My friends and I enjoy going to movies quite a bit. I’ve always been a big fan of them, and always made friends with people who like movies. We see them, we talk about them, we quote them incessantly to the annoyance of our girlfriends and wives.
One of the terms that we use, and I’m sure it’s not unique to us, is the term “Popcorn Movie.” A Popcorn Movie is a movie that isn’t going to change your life or have you walking out of the theater a different person. A Popcorn Movie is an enjoyable action movie. It’s high on special effects, but it’s got enough plot and dialogue that you don’t feel like you’re watching a series of explosions tied together with nothing. Popcorn Movies are good movies, and ones that are worth seeing at the theater so you take advantage of all the sound and spectacle that they carry with them.
Alex Berenson’s The Silent Man is the book equivalent of a Popcorn Movie. It’s not going to redefine a genre or change the way you think about the world, but it will take you on an enjoyable, fast-paced ride through international intrigue.
The Blurb from the Back
CIA agent John Wells thought he’d reached his limits when he nearly died while stopping a plot that could have drawn the United States and China into war. Wells is exhausted and his nights are filled with disturbing dreams, but he knows he must gather his strength. He has made many enemies, and the world won’t stay quiet for long.
Nevertheless, he is not prepared for what is about to happen. Wells and his colleague — and fiancee — Jennifer Exley are on their way to work at Langley when traffic comes to a standstill. An accident has blocked the bridge ahead. Wells begins to get a bad feeling, a feeling that gets worse when he spots the motorcycle zooming up between cars toward him. Within a few minutes, several people will be dead or severely injured. Exley among them, and Wells will be a man possessed.
Wells believes he knows who is behind the attack. He wants revenge for himself, despite the pleas of his bosses at the CIA, and even of Exley, that he wait. But as he tracks his adversaries to Russia, and then Europe, he will find much more than he expects. An Islamic terrorist plan of unimaginable consequences is in motion. As he tries to stop it, Wells will have to decide how much his honor is worth — and whether he can face losing the woman he loves.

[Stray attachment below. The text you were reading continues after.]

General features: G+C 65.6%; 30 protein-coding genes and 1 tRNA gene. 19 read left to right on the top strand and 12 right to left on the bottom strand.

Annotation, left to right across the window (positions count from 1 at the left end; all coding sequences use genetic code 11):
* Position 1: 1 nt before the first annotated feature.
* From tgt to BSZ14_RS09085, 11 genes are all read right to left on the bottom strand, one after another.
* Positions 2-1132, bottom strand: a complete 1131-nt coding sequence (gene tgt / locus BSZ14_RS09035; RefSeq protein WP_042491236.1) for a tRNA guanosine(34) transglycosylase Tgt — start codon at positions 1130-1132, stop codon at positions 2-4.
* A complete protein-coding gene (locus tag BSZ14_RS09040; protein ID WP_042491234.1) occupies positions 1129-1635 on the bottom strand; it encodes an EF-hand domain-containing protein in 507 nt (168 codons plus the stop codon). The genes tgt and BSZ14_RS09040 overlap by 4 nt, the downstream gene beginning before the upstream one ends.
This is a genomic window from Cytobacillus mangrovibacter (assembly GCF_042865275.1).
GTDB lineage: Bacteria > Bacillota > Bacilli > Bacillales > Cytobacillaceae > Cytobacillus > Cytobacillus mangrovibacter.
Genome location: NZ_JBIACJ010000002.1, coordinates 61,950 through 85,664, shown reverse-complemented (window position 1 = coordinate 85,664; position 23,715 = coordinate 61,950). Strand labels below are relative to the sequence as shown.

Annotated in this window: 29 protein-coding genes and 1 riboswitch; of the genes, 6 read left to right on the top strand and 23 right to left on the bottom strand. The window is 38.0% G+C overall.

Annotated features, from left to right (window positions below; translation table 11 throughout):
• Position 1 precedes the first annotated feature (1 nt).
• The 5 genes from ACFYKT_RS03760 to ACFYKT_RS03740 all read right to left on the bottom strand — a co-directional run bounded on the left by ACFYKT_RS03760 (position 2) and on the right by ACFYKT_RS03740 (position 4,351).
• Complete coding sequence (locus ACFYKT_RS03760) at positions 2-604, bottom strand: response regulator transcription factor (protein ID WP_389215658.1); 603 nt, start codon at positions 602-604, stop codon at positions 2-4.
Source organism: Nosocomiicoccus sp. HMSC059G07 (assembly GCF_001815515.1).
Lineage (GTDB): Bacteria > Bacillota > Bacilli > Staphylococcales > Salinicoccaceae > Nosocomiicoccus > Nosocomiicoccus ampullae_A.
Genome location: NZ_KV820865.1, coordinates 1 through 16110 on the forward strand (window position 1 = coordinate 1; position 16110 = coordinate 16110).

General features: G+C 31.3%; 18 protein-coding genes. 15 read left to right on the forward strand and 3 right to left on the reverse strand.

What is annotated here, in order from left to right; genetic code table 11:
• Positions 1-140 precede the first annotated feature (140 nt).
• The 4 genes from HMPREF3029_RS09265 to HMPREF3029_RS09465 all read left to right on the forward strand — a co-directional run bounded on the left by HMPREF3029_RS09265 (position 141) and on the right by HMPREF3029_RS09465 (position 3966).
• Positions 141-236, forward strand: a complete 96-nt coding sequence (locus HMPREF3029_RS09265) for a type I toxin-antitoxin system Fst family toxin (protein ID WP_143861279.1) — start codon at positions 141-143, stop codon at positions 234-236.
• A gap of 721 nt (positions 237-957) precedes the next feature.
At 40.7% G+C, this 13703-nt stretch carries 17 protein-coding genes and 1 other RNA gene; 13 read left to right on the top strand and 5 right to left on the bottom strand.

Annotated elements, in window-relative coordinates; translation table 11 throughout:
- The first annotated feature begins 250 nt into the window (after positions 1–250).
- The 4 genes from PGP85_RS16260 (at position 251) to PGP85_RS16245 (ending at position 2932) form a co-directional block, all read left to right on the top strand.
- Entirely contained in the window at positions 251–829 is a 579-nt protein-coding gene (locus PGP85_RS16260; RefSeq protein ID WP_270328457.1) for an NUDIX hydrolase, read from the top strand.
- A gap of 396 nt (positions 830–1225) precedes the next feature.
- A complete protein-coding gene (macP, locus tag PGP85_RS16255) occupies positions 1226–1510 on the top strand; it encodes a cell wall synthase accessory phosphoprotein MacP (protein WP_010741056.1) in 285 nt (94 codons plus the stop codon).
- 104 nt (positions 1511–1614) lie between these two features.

Bad Guys and Good Guys
As I said in the introduction, The Silent Man is the book equivalent of a summer blockbuster. I don’t know that there’s really anything new in the story, which mainly comes down to stopping a terrorist plan to set off a nuclear device within the United States. It does carry you through that story, though, and at a pretty quick pace.
The moments of suspense are scattered throughout, though occasionally they come to a very quick end via the brash, off-the-cuff actions of the main character. He’s not what you would call a cerebral agent, he’s more the beat people up, ask questions after (if you can) kind of agent.
This does present one of the aspects of the book that I didn’t really like. It’s not just this book that has done it, but it’s a trend I’m noticing in quite a few books like it. It essentially comes down to the fact that the characters of the “Bad Guys” were actually more sympathetic than the character of the “Good Guy.”
Early on in the book, part of the action follows the bad guys as they attempt to steal the nuclear device from it’s storage facility in Russia. It’s a delicate balancing act at this point, because it was done in a way where you were really rooting for the guys to actually get away with it. It’s a strange feeling, because I really shouldn’t be hoping for that.
That comes through in other parts of the novel as well, especially since the character of Wells is very brash and almost irresponsible in regards to the people around him. So not only did I find myself sympathizing with the bad guys, I found myself not really liking the good guy. As I say, it’s a balancing act, because you need to set up suspense on both sides of the fence, but in a book such as this, the lines almost need to be more defined between good and bad.
With that said, in the end, The Silent Man delivers an enjoyable experience and doesn’t try to be what it’s not. Just make sure to have your popcorn handy.
Who would like this book: Any fans of the spy thriller genre, or those looking for a good adventure story.
Who would not like this book: People who don’t like “Popcorn Movies.”
Note: This book was sent to me as a review copy. While I try not to let this alter my review, I feel that it is only fair, in the interest of full disclosure, to let you know.